ISLAMABAD: The Supreme Court (SC) on Monday rejected the Sindh government's plea to suspend Sindh High Court's (SHC) judgement regarding the release and acquittal of accused in the murder case of American journalist Daniel Pearl.
During the hearing, Justice Manzoor Malik said the petition seeking suspension of the judgment cites irrelevant provisions.
"First of all, the kidnapping of Daniel Pearl must be proved, Justice Malik said. Evidence must prove that the abductee was Daniel Pearl. The Sindh government claims that a conspiracy was hatched in Rawalpindi. What conspiracy took place in Rawalpindi must also be proved with evidence."
“We should be provided a complete record of the case,” Justice Malik remarked. “I want to look at all the records so that I can understand all the points.”
The apex court ordered the counsel representing the provincial government, Farooq H Naek, to submit the detailed record before the court for the case to be further heard. The hearing was then adjourned indefinitely.
The Sindh government had sought time to submit the record of the trial court.
The judge added that the court has to check whether the confession and identification parade was in accordance with the law or not.
"The facts cannot be ignored," he added.
On April 2, 2020, the SHC had commuted the death sentence of Ahmed Omar Saeed Sheikh – the man convicted of kidnapping and murdering American journalist Daniel Pearl in 2002 – to a seven-year sentence.
The SHC had also acquitted three others who had been awarded life imprisonment in the case. The order came almost two decades after they were found guilty and subsequently jailed.
The slain journalist’s parents had approached the Supreme Court against the Sindh High Court’s verdict.
Two criminal petitions had been filed by renowned lawyer Faisal Siddiqi on behalf of Pearl’s parents – Ruth Pearl and Judie Pearl -against the acquittal and release of the four accused.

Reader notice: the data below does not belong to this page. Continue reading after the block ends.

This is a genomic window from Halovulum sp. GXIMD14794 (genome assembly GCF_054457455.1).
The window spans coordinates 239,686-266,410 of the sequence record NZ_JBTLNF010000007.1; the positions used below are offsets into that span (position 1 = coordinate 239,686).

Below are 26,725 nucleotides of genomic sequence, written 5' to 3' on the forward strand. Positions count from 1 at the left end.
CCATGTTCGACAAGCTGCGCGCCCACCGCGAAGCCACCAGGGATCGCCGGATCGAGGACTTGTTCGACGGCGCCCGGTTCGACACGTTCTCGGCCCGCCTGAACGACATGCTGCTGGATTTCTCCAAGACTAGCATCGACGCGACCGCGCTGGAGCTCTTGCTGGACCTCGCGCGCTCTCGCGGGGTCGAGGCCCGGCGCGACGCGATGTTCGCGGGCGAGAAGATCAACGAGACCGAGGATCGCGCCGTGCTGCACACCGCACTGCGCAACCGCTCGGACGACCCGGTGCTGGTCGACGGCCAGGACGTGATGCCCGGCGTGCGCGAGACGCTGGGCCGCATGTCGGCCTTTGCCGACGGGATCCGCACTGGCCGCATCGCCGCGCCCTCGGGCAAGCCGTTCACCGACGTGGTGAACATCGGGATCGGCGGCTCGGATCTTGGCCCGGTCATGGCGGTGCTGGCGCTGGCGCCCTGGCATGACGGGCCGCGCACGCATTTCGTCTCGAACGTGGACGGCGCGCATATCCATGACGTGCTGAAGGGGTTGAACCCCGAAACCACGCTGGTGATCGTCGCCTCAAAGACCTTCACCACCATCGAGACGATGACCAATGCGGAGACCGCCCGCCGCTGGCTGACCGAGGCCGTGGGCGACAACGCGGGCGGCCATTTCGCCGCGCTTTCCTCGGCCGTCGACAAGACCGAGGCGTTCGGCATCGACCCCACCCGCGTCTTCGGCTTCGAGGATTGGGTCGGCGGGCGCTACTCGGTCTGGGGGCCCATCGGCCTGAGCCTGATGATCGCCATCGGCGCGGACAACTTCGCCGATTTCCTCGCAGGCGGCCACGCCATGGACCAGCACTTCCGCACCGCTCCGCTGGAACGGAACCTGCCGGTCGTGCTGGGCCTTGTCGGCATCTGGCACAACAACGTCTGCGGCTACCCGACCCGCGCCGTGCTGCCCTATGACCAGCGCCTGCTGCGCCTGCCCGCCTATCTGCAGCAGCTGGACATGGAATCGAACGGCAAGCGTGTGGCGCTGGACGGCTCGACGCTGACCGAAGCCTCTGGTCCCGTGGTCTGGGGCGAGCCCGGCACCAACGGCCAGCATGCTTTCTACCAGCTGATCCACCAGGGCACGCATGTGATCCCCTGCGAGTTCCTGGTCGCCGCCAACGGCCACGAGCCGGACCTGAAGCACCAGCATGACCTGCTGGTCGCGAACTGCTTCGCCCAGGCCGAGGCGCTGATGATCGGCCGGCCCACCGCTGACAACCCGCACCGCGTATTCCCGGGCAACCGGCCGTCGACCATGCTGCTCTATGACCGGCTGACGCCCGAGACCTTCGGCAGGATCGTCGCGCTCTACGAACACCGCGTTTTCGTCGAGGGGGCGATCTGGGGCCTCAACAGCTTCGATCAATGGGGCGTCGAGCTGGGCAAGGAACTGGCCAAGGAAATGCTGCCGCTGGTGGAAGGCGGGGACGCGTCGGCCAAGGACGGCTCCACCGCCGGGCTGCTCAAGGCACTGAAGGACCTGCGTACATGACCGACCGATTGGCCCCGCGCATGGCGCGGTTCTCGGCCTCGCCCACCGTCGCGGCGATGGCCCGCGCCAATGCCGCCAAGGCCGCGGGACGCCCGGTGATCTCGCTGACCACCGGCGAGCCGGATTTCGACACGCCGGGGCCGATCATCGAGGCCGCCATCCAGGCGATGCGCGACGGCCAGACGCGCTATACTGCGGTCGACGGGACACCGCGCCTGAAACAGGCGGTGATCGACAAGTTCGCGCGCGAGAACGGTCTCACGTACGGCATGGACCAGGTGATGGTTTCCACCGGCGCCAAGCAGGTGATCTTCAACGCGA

“The decision by the Sindh High Court to free the men in the murder of Daniel Pearl is a complete miscarriage of justice. It is a defining case for the Pakistani state and its judicial system, involving freedom of the press, the sanctity of every life, freedom from terror and the manifestation of a welcoming and safe Pakistan to the world. Rarely has any court case embodied and risked such fundamental values,” said the lawyer.
The petition states that the SHC “failed to note that this was a brutal murder” and a result of international terrorism, and the principle of the standard of proof, as well as the benefit of the doubt in cases of international terrorism, has to be applied keeping in the context that the nature and type of evidence available in such terrorism cases cannot be equated with cases involving non-terrorism crimes.
“Therefore, it is obvious and apparent that the impugned judgment is clearly erroneous because it is fundamentally based on a misinterpretation of law and misreading of the entire record of Special Case No.26 of 2002,” stated the petition, adding that the impugned judgment is liable to be set aside.
It further alleged that the SHC erred in holding that no evidence has been brought on record by the prosecution to link any of the accused persons to the murder of Pearl.
“It is submitted that a bare perusal of the entire record of Special Case No.26 of 2002 reveal that there is a plethora of incriminating evidence, both forensic as well as oral, which proves that murder of the deceased person has been committed and that all the accused persons have aided and abetted the murder of the deceased person.”
The petition further maintained that the SHC further erred in failing to take into consideration that Ahmad Omar Sheikh has a history of involvement in international terrorism.
“It is also submitted that SHC erred in failing to consider the proforma of confessional statements and the examination-in-chief of the judicial magistrate, wherein it has been categorically stated that the confessional statements have been made voluntarily,” it added.
The petition further states that keeping in mind the arguments, the judgment is fundamentally based on a “misinterpretation of the law” and on a “misreading and selective reading” of the entire record of the case.
Siddiqi further added in the petition that the provincial high court’s judgement has itself held that the present case is a “very sensitive case where a foreign journalist was murdered in the most brutal circumstances that would have spread terror amongst other foreigners in Pakistan and the journalist community as a whole”.
“Therefore, in light of its own finding and the strong incriminating evidence establishing the case for kidnapping for ransom of the deceased person, the Sindh High Court has erred in giving the aforementioned findings,” the petition submitted in the apex court further maintains.